redhat's new desktop policy

CiAsA S'Nuey Boark ciasaboark at
Tue Sep 17 05:23:06 BST 2002

On Monday 16 September 2002 05:05 pm, Amir Tal wrote:
This message would probably be better discussed at the kde-cafe mailinglist.

> i am reffering to the fact that they decided to "unite" some parts of the
> gnome and kde desktops, including making code changes in some of the above
> projects, in order to gain sharing of some components in those desktop
> enviroments.
> i switched to debian a few weeks ago, so i couldnt care less what RH are
> doing on their future releases, but i do find it kind of offensive that
> they have the nurve (yes, i do believe its nurve) to decide for their users
> what will their desktop look like.

Well obviously you do care, else you wouldn't have fired off this email with 
hasty assumptions.  First off, they are a _distribution_.  Its their job to 
decide how they package their products, and this includes KDE.  The kde team 
provides _sources_ from which anyone can build their own desktop (as long as 
they abide by the governing license).  Practically speaking what redhat did 
was try to make the concept of linux easier on their intended audience, which 
is first-time linux users, or users who just don't give a damn about what 
their desktop looks like, and only use it because of company policy.  Frankly 
red-hat is probably not gonna hear that much complaining from the people that 
buy their distro for desktop use.

> its true that you can always remove the default packages and
> compile\install your own, but why would a user want to go into all that
> truble ?

Correct.  But please explain to me why they would want to go to any trouble at 
all.  If their desktop works the way they want it, then their probably not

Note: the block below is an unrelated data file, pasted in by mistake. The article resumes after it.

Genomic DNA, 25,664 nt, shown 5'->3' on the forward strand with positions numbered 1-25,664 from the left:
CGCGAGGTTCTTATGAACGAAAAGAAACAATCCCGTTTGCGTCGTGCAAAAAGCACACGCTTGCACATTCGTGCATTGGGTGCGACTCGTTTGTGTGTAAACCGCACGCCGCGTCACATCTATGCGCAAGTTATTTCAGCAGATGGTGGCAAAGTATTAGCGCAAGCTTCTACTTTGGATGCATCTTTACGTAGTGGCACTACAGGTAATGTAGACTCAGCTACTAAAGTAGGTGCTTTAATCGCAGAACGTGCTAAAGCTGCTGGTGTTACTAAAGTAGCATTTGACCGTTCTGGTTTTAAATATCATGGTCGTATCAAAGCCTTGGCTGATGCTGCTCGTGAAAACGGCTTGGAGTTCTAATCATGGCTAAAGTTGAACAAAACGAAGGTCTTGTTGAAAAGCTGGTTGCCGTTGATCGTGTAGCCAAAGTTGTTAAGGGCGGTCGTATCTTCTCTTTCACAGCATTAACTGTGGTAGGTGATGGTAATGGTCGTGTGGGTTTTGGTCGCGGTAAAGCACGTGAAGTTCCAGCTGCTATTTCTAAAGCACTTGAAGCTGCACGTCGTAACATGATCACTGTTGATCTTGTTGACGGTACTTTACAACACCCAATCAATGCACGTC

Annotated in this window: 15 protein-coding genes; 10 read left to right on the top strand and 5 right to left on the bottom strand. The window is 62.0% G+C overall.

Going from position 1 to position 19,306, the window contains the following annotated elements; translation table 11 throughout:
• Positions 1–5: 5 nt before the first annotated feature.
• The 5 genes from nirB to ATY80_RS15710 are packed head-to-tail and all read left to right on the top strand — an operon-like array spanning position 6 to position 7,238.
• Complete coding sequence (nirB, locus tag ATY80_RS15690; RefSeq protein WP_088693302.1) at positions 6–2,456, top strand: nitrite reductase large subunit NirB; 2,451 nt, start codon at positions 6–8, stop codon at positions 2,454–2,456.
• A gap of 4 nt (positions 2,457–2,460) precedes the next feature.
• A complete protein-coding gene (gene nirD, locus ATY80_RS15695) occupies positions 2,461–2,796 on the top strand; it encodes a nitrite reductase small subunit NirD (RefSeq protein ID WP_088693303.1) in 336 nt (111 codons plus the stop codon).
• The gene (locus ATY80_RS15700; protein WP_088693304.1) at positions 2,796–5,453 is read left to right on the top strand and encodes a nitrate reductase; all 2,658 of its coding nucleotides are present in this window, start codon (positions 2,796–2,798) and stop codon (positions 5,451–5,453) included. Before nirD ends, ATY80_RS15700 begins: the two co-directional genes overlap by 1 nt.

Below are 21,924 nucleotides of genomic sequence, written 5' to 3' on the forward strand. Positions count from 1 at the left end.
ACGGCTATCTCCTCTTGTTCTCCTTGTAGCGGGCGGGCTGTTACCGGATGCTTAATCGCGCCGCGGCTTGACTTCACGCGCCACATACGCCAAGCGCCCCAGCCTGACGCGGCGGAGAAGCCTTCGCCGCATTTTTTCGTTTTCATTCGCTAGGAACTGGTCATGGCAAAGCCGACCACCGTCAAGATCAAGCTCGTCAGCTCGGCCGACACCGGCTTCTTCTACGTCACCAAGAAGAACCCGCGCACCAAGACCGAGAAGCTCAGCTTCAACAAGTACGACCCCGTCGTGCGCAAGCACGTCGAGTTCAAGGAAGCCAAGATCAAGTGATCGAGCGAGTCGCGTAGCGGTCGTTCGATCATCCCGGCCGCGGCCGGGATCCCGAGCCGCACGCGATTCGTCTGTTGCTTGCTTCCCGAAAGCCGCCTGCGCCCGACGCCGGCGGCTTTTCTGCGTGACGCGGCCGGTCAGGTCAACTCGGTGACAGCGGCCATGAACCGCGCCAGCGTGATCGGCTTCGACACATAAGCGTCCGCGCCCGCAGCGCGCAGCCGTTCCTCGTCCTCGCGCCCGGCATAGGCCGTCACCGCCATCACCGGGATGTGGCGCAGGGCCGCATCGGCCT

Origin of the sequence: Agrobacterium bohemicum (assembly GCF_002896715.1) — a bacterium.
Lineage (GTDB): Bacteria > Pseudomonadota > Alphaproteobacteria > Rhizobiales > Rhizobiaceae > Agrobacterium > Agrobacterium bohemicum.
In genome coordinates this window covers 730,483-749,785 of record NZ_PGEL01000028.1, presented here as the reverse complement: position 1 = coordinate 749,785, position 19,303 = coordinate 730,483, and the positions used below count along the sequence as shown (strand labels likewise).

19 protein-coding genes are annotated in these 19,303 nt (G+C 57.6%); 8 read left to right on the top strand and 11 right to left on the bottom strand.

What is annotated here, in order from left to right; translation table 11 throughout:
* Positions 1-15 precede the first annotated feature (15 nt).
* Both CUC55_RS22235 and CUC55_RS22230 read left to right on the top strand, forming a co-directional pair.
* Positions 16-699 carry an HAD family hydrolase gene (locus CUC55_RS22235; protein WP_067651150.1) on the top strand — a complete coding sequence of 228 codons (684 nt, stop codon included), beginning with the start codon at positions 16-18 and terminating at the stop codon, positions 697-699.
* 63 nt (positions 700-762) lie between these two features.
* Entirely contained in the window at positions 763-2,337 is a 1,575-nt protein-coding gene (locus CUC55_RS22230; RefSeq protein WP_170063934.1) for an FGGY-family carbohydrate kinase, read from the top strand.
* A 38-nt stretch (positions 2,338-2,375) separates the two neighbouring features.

gonna see any reason to change it, whether thats downloading and compiling 
kde from source, or simply changing the icon for the k-menu.

> new users should not have a problem with this new approach, and they may
> even like the new artwork implemented there, but what about old timers,
> that want their desktop set just the way they like it ?

Quite frankly, most people don't use red-hat as a desktop distro, and those 
that do are probably using gnome anyway (due to poor red-hat support for 
kde).  Most of the "old-timers" who are actually looking for a desktop distro 
have probably gone on to other distributions.  And as for the 'power users'  
who want their desktop just the way they want it:  they can have it, just 
like they always have.  Making your desktop look _exactly_ the way you want 
it takes time and patience.  If you choose to use red-hat for your desktop 
distro, then its gonna take all of two or three more minutes more added to 
the total.  Just pick another style, window manager decoration, and icon 

> in my opinion, this is starting to look like a classic MS scenario, which i
> definetly dont like.
> is this where linux is going from now ?
> doesnt seem so much of a "free choice" now, does it ?

This is way out of line, bordering on flamebait.  Unless you can justify your 
assertion that red-hat has now become a illegal monopoly, and is somehow 
forcing the other distros to use their new layout and themes, then I 
personally wont bother to reply to this statement.

> kde is kde, gnome is gnome, and thats the way its suppose to be.
> you want a new desktop ? a united desktop ? a uniqe desktop ? go ahead, but
> dont *force* users to use it.

Thats your opinion, and your welcome to it.  But keep in mind that the 
decision makers at red-hat also have opinions, and so long as you have a 
right to your own opinion, then you have to acknowledge theirs.

> they could at least let you choose if you WANT it or not (which they dont)

Again, thats way out of line, and obviously incorrect.  Do you seriously think 
that red-hat gives a damn about what you do with your desktop.  Install it 
and tinker with it at will.  No one is gonna show up at your door with a 
baseball bat in hand, demanding you put things back the way they packaged 
them.  Their are trying as best as they see fit to make the desktop as 
comfortable to use as they can geared to their target audience.  If you don't 
like that, then tough.  Go with some other disto and do what you can to make 
sure they don't adopt a similar policy.

The only thing thats even remotely worth discussing is whether or not red-hat 
removed the "About KDE" and "About X-Application" from the help menus, and 
whether or not there are legal implications from doing so.  Frankly im still 
not convinced they they have even done this, but if anyone has thoughts 
otherwise, please let me know.
Tell the truth or trump--but get the trick.
		-- Mark Twain, "Pudd'nhead Wilson's Calendar"

Jonathan Nelson [icq=56665957] [aim=ciasaboark]

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